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Ben Jones
Ben Jones, UK Lawyer
Category: Law
Satisfied Customers: 47903
Experience:  Qualified Solicitor - Please start your question with 'For Ben Jones'
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I have had to take out a grievance against a senior member

Resolved Question:

I have had to take out a grievance against a senior member of staff and now am being ganged up on by all of senior management in which they are making up false allegation against me. I'm so stressed by the whole situation. I decided to take time off from work. Where do I go from here?
Submitted: 2 years ago.
Category: Law
Expert:  Ben Jones replied 2 years ago.
Hello, my name is ***** ***** it is my pleasure to assist you with your question today. How long have you worked there for?
Customer: replied 2 years ago.

I've worked there for 9 and a half years

Customer: replied 2 years ago.

For 9 and a half years as a teaching assistant, it is my understanding that they are trying to get me to leave the job by the things they have done to me. They have lied made up false allegation against me for years it's been happening.

Expert:  Ben Jones replied 2 years ago.
This could potentially amount to constructive dismissal, which occurs when the following two elements are present:
• Serious breach of contract by the employer; and
• An acceptance of that breach by the employee, who in turn treats the contract of employment as at an end. The employee must act in response to the breach and must not delay any action too long.
A common breach by the employer occurs when it, or its employees, have broken the implied contractual term of trust and confidence. The conduct relied on could be a single act, or a series of less serious acts over a period of time, which together could be treated as serious enough (usually culminating in the 'last straw' scenario).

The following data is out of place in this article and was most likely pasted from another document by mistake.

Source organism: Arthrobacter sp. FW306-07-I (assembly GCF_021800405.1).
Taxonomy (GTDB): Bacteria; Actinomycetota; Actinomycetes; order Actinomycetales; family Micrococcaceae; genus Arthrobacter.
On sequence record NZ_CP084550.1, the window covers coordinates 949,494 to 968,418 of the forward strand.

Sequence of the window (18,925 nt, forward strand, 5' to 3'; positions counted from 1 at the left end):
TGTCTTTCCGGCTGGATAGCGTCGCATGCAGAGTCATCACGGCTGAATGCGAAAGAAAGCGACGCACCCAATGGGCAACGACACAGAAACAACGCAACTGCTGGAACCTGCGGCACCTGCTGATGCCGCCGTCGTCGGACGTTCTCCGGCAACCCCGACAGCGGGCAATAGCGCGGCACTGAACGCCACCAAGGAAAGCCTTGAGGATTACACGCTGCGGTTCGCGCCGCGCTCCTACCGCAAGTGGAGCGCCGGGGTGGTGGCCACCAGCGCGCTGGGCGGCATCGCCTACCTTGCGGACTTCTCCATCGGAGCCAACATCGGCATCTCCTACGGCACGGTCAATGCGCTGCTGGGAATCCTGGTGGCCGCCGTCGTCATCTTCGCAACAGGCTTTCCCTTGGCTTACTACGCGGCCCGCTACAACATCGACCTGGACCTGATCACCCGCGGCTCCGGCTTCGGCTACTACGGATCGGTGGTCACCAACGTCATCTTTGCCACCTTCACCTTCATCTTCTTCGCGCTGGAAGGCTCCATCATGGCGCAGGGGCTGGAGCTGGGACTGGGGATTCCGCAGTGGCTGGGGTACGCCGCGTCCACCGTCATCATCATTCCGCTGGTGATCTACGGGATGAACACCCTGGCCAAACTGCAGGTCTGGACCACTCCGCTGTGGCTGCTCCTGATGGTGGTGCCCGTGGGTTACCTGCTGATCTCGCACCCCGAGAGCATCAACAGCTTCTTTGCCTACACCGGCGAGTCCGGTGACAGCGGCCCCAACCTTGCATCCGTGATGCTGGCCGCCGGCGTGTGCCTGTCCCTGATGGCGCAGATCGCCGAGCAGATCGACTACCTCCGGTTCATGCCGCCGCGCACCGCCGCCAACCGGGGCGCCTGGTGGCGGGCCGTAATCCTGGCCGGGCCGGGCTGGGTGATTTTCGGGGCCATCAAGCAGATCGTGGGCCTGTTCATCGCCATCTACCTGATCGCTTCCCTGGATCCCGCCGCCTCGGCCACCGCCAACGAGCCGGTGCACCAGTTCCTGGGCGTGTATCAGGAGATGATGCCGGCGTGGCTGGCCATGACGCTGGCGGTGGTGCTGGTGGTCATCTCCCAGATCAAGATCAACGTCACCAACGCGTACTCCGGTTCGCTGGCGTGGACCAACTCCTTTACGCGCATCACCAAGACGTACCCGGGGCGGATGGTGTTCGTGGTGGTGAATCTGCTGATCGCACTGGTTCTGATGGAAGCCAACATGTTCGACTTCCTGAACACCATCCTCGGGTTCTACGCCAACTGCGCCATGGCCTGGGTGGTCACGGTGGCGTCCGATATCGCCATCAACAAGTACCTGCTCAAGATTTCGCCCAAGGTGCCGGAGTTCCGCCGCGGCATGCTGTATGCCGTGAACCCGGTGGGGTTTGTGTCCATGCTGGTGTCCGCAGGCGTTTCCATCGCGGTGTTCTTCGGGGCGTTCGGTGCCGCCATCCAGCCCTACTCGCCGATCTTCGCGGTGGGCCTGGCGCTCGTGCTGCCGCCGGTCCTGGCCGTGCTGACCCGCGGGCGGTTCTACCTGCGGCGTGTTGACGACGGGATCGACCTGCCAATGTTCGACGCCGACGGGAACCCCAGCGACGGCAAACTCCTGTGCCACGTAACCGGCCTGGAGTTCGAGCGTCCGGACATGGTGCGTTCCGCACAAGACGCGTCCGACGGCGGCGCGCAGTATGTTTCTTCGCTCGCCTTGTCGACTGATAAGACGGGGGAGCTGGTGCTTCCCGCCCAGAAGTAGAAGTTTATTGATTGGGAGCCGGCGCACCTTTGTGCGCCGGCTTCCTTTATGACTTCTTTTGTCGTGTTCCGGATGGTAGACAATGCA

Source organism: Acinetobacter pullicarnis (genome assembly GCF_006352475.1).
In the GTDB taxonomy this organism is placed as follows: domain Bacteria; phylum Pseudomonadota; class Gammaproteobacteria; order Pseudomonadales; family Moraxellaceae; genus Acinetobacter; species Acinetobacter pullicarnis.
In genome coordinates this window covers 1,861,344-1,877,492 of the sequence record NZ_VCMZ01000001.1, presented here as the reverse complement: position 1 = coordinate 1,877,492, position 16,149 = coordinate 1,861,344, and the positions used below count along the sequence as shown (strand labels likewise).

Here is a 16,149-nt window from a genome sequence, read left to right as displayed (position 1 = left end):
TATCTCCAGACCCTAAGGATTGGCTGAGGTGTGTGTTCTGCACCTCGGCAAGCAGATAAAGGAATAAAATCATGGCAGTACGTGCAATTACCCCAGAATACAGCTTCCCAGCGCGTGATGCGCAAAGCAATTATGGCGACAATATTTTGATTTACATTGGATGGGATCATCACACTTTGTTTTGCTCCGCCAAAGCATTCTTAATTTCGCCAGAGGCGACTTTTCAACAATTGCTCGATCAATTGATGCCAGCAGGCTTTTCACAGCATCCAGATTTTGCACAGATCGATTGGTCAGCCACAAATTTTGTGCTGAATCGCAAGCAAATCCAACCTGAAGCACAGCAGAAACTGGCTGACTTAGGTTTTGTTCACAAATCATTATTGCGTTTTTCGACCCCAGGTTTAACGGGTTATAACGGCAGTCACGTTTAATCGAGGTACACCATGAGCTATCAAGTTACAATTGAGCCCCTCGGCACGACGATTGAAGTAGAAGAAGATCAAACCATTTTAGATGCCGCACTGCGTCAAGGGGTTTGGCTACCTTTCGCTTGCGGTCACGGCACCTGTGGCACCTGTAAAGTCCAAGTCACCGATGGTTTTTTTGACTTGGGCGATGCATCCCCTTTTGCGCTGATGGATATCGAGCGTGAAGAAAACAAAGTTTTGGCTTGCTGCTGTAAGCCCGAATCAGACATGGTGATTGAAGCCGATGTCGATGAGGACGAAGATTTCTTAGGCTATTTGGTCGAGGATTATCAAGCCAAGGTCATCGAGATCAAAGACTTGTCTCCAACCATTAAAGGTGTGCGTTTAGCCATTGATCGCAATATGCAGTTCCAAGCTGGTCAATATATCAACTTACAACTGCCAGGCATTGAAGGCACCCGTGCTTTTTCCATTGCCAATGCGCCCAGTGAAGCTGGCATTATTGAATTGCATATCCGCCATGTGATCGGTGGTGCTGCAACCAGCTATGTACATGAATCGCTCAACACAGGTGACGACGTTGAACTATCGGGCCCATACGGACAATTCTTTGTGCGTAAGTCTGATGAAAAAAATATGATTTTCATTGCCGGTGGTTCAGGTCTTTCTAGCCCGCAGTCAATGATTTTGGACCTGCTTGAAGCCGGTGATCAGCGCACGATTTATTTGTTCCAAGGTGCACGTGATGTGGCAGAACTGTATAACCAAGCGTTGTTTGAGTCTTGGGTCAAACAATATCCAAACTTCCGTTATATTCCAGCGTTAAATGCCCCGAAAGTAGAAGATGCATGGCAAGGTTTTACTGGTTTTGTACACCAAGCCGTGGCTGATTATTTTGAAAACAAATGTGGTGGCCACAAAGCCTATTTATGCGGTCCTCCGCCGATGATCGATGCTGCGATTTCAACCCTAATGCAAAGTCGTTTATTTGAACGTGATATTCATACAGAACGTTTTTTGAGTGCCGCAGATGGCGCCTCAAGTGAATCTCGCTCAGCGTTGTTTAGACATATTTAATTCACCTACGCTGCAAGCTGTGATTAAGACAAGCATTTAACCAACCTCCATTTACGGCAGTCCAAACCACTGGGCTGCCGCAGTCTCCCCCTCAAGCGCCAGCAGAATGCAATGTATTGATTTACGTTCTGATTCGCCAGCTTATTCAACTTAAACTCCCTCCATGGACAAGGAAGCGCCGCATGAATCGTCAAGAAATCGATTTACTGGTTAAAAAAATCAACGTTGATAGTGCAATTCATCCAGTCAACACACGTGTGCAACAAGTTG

The affected employee would initially be expected to raise a formal grievance in order to officially bring their concerns to the employer's attention and give them an opportunity to try and resolve them. If the issues are so bad that the employee can't even face raising a grievance and going through the process, or if a grievance has been raised but has been unsuccessful, then they can consider resigning straight away.
If resignation appears to be the only option, it must be done without unreasonable delay so as not to give an impression that the employer's breach had been accepted. Any resignation would normally be with immediate effect and without providing any notice period. It is advisable to resign in writing, stating the reasons for the resignation and that this is being treated as constructive dismissal.
Following the resignation, the option of pursuing a claim for constructive dismissal exists. This is only available to employees who have at least 2 years' continuous service. There is a time limit of 3 months from the date of resignation to submit a claim in the employment tribunal.
An alternative way out is to approach the employer on a 'without prejudice' basis (i.e. off the record) to try and discuss the possibility of leaving under a settlement agreement. Under a settlement agreement, the employee gets compensated for leaving the company and in return promises not to make any claims against the employer in the future. It is essentially a clean break, although the employer does not have to agree to it so it will be subject to negotiation. In any event, there is nothing to lose by raising this possibility with them because you cannot be treated detrimentally for suggesting it and it would not be used against you.
Just to make a final, yet important point, that constructive dismissal can be a difficult claim to win as the burden of proof is entirely on the employee to show the required elements of a claim were present. Therefore, it should only be used as a last resort.
I hope this has answered your query. Please take a second to leave a positive rating, or if you need me to clarify anything before you go - please get back to me and I will assist further as best as I can. Thank you
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